The Herald of Everett, Washington
Customer service  |  Subscribe   |   Log in or sign up   |   Advertising information   |   Contact us
HeraldNet on Facebook HeraldNet on Twitter HeraldNet RSS feeds HeraldNet Pinterest HeraldNet Google Plus The Daily Herald on Linked In HeraldNet Youtube
HeraldNet Newsletters  Newsletters: Sign up  Green editions icon Green editions

Five safety tips for DIY home maintenance

SHARE: facebook Twitter icon Linkedin icon Google+ icon Email icon |  PRINTER-FRIENDLY
By Al Heavens
The Philadelphia Inquirer
Every month is home safety month at my house, says the guy who cannot complete a job without at least one scratch, bruise or bump.
June is National Home Safety Month and just because it's almost over, don't slack off.
Here are five good tips from the Home Builders Institute to keep yourself out of the ER:
Use a ladder properly: Check for defects and loose or bent rungs before each use. Never carry equipment, materials or supplies up or down a ladder.
Prevent eye injury: Safety glasses, goggles or full-face shields should be used when there is a possibility of splashing chemicals or flying dust, resulting from sawing, grinding or windy conditions.
Wear a hard hat and gloves, when appropriate. Hard hats or helmets should be worn when there's a possibility something might fall on your head or you might hit your head. Gloves should be worn when working with chemicals or doing yard work, but should never be used with tools that have a spinning or twisting blade or bit because a glove could get caught.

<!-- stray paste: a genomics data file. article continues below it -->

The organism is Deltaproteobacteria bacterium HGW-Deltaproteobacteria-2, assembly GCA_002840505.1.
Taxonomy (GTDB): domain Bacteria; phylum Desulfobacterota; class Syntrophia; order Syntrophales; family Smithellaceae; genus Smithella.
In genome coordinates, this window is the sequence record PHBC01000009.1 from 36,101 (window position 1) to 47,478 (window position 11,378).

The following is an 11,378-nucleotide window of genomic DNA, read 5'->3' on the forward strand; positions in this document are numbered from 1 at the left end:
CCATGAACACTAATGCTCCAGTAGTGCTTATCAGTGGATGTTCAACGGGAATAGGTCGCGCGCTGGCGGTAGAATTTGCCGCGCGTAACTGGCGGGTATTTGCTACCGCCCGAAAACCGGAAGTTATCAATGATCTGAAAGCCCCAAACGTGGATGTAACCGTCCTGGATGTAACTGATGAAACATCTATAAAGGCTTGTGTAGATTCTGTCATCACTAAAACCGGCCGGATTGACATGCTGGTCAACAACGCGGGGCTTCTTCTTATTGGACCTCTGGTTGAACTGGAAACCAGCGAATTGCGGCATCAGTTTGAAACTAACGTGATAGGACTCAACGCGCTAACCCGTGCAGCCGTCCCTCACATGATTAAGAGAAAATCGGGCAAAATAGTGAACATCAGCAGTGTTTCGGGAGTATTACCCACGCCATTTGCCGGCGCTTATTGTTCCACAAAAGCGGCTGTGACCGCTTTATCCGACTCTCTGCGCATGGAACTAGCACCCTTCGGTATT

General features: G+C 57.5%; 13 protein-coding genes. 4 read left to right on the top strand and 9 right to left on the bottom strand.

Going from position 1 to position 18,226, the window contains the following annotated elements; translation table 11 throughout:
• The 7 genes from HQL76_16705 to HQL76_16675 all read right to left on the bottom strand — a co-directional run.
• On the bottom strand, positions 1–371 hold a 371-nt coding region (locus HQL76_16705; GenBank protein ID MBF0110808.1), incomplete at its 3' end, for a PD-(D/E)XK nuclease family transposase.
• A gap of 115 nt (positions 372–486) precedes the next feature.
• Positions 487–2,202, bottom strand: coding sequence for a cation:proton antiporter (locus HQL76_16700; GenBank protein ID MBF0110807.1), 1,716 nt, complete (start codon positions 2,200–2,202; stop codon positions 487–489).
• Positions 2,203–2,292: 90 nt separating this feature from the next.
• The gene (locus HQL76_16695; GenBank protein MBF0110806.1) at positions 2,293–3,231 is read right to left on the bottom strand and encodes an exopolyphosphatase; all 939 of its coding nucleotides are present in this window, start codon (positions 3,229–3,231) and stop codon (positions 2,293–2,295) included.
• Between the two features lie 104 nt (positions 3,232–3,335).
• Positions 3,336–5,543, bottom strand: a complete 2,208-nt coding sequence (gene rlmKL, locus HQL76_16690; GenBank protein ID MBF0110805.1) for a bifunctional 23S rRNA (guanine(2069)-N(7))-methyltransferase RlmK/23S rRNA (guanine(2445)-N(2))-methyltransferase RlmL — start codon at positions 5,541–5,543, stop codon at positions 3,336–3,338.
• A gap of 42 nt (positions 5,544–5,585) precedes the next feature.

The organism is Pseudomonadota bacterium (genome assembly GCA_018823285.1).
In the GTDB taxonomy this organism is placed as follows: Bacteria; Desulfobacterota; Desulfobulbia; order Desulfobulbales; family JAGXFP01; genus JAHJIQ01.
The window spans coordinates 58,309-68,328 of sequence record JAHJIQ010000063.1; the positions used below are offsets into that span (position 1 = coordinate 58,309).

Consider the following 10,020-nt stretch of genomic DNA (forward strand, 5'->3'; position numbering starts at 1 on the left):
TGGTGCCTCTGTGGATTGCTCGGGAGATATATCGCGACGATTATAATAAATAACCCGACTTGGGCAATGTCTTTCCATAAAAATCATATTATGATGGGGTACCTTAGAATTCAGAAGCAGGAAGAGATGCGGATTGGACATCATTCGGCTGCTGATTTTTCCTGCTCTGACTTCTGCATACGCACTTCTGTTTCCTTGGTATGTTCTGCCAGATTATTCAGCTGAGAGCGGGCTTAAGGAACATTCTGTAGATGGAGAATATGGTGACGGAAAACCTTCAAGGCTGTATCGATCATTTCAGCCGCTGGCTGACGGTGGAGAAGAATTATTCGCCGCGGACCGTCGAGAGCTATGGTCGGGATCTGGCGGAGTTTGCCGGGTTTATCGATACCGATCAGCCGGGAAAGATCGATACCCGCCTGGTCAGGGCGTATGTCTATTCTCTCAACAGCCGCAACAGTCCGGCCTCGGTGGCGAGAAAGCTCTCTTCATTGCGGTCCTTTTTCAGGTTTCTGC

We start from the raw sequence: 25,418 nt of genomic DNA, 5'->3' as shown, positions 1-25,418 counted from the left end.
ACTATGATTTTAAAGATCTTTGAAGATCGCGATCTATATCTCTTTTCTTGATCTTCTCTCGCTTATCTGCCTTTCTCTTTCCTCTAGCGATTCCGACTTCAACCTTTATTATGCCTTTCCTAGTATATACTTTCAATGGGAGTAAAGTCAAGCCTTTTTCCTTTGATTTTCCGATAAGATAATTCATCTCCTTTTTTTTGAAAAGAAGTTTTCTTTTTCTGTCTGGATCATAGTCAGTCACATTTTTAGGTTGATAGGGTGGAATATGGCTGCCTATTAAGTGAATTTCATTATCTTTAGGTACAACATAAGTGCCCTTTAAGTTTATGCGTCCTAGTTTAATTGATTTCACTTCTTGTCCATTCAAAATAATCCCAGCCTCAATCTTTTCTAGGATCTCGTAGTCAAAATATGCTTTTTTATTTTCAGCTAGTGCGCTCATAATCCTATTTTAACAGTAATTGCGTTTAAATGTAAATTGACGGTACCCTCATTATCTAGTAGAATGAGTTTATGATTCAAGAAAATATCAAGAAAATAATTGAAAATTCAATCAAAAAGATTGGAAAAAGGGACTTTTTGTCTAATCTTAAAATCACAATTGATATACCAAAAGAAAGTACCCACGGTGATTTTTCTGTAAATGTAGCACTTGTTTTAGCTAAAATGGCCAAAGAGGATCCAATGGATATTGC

Store power tools properly: All tools should have the battery removed or unplugged, and any bits should also be removed before storage. On portable electric saws, the blades should be fully retracted and all guards in place.
Clean up your dusty work area thoroughly. Wear an N-95 dust mask (it filters 95 percent of airborne particles), available at any home-improvement store, when using a HEPA (High-Efficiency Particulate Arresting) vacuum and wet mop to clean up dust and debris. Remember that dust particles in sufficient quantity and size can be combustible.

More Home and Garden Headlines


Weekend to-do list

Our to-do list full of ideas for your weekend